A validation of coral geochemical records to reconstruct suspended sediment loads to the Great Barrier Reef lagoon
Led by: Dr Stephen Lewis, JCU
While coral geochemistry records are widely cited as evidence for increased suspended sediment loads delivered to the Great Barrier Reef since the 1850s, there has been little replication or quantification of the records. Indeed, most records are based on cores collected prior to the year 2000 when limited catchment monitoring data existed to ‘validate’ the interpretations that certain trace element ratios provided proxies of annual sediment loadings. This project will analyse the geochemistry of coral cores collected in 2012 from sites in the central GBR and compare the ratios to measured sediment and particulate nutrient loads from the Burdekin River.
While previous studies have speculated that the Ba/Ca, Y/Ca and Mn/Ca ratios in corals are related to land use change and sediment loading from adjacent river catchments (e.g. McCulloch et al., 2003; Lewis et al., 2007), this would be the first study to directly examine the link between these trace element ratios in corals and measured sediment and particulate nutrient loads from the Burdekin River. If a correlation can be established, this novel, independent technique can be used to quantify pre- and post- European suspended sediment loads to the GBR.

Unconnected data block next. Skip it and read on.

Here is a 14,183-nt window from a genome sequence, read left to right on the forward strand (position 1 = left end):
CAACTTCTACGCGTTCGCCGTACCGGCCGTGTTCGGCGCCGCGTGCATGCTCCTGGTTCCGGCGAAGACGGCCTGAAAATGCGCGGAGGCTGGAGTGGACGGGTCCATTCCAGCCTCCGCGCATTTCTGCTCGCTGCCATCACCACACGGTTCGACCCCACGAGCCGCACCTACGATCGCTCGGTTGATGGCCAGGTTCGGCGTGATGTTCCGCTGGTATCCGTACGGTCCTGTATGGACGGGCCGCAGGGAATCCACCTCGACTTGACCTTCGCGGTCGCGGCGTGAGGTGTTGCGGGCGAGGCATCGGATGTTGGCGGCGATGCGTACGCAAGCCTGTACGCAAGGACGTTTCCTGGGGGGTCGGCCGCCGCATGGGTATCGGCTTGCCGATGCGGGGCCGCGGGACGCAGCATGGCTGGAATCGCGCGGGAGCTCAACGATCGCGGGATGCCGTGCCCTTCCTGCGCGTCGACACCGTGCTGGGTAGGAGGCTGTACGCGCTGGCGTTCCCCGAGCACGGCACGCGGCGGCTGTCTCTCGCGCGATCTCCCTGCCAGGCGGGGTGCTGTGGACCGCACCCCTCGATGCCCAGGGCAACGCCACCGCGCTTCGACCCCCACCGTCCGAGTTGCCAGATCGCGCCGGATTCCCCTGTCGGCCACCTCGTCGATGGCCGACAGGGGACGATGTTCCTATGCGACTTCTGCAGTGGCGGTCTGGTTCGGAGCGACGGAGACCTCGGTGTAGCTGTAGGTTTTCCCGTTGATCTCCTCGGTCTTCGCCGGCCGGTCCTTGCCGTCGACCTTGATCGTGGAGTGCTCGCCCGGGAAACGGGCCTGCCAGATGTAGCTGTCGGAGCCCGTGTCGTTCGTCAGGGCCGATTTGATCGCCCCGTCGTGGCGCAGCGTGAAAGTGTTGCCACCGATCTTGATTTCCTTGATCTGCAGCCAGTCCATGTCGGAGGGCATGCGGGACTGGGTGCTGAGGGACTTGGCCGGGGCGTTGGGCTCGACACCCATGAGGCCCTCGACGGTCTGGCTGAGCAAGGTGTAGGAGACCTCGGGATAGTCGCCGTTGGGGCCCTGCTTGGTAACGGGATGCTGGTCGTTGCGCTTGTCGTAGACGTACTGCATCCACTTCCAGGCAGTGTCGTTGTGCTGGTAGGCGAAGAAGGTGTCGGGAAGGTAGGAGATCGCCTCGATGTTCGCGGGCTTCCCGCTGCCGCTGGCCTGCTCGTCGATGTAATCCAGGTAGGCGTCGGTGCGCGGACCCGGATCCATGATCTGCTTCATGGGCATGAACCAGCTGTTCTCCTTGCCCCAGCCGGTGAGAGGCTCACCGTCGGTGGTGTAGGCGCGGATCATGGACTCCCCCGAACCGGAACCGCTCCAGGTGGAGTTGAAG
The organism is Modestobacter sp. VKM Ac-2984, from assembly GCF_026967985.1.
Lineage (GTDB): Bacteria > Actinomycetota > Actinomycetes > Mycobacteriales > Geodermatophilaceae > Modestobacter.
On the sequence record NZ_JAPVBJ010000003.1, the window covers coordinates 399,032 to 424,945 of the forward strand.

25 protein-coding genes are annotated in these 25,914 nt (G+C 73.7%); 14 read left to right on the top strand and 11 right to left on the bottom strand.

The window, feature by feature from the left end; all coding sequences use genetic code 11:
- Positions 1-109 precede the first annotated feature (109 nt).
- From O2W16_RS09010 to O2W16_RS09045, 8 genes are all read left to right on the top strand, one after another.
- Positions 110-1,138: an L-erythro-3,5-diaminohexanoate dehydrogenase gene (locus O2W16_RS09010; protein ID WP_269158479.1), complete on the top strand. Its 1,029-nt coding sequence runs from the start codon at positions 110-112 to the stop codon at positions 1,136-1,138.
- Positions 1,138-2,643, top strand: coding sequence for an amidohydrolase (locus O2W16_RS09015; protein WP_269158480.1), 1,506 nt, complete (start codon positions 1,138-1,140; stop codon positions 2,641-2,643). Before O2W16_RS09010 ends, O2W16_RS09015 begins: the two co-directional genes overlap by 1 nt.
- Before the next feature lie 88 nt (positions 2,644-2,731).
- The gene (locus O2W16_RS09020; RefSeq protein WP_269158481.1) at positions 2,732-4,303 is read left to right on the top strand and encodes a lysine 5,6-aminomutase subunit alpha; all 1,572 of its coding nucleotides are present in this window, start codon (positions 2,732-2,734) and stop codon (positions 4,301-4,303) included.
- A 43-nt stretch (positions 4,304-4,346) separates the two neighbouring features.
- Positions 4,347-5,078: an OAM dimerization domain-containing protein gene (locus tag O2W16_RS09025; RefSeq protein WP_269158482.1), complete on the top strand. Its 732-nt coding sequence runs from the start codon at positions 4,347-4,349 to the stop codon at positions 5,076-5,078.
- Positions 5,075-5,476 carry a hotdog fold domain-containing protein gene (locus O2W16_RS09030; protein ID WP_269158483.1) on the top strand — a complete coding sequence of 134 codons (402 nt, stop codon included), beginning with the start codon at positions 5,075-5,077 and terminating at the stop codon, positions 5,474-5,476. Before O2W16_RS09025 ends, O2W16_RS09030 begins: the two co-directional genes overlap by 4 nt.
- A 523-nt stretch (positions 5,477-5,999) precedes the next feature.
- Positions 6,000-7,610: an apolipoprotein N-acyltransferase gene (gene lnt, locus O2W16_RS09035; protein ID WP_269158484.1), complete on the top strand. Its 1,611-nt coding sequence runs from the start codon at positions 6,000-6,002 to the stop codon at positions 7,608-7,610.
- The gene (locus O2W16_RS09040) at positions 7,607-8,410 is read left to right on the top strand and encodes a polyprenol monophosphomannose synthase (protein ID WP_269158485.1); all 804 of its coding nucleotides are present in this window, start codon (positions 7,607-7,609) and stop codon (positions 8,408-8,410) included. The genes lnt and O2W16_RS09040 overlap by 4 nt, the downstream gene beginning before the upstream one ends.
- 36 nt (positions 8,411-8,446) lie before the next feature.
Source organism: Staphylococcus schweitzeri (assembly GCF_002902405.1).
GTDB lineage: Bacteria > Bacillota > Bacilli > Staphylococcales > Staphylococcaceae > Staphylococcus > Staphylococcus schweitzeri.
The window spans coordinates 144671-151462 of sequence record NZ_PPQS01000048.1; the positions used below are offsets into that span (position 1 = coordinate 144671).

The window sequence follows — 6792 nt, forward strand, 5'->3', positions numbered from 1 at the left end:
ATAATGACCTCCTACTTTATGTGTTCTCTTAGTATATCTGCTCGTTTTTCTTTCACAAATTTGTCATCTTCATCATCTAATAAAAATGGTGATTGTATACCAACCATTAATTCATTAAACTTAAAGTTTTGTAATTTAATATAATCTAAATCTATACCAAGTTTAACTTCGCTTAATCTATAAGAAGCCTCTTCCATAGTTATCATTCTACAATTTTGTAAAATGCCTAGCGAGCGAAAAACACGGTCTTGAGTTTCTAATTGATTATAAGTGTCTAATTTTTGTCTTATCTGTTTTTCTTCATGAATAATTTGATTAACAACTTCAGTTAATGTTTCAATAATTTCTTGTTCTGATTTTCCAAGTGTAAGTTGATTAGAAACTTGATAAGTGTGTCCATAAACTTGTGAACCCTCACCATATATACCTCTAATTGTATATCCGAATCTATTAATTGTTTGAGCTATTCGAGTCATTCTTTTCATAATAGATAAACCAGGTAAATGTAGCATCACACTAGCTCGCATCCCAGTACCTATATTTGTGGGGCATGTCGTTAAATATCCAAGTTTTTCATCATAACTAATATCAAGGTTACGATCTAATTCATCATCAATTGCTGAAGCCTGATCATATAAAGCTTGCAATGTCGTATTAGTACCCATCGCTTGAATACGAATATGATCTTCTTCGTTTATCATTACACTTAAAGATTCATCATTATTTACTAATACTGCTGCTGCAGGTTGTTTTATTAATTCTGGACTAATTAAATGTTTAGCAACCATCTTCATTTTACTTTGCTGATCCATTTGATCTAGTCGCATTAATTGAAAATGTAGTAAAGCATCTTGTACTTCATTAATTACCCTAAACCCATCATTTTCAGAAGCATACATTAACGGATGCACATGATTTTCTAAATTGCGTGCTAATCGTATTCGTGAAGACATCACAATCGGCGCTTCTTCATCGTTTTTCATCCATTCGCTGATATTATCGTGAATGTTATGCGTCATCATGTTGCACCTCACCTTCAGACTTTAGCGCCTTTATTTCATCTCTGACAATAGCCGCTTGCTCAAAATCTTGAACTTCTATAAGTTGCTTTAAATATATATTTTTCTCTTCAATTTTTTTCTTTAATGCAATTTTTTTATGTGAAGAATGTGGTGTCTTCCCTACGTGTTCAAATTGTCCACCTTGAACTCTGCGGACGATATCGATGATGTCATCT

How Research Addresses Problem
The outputs of the study will allow the changes in sediment loads to be better quantified and hence help inform the setting of water quality targets within the GBR Water Quality Protection Plan and help calibrate Source Catchments Modelling of pollutants exported to the GBR. For example, it appears that suspended sediment loads from the Burdekin River increased considerably following the stocking of the catchment with sheep and cattle in the late 1800s and early 1900s (Lewis et al., 2007), although the construction of the Burdekin Falls Dam in 1987 now traps a large amount of the sediment (~ 70%) delivered from the upper catchment area (Lewis et al., 2012).
Sediment loads; Anthropogenic load; Particulate nutrients; Coral geochemistry; Ba/ca ratio.
This project is jointly funded through JCU, AIMS and the Australian Government’s National Environmental Science Programme.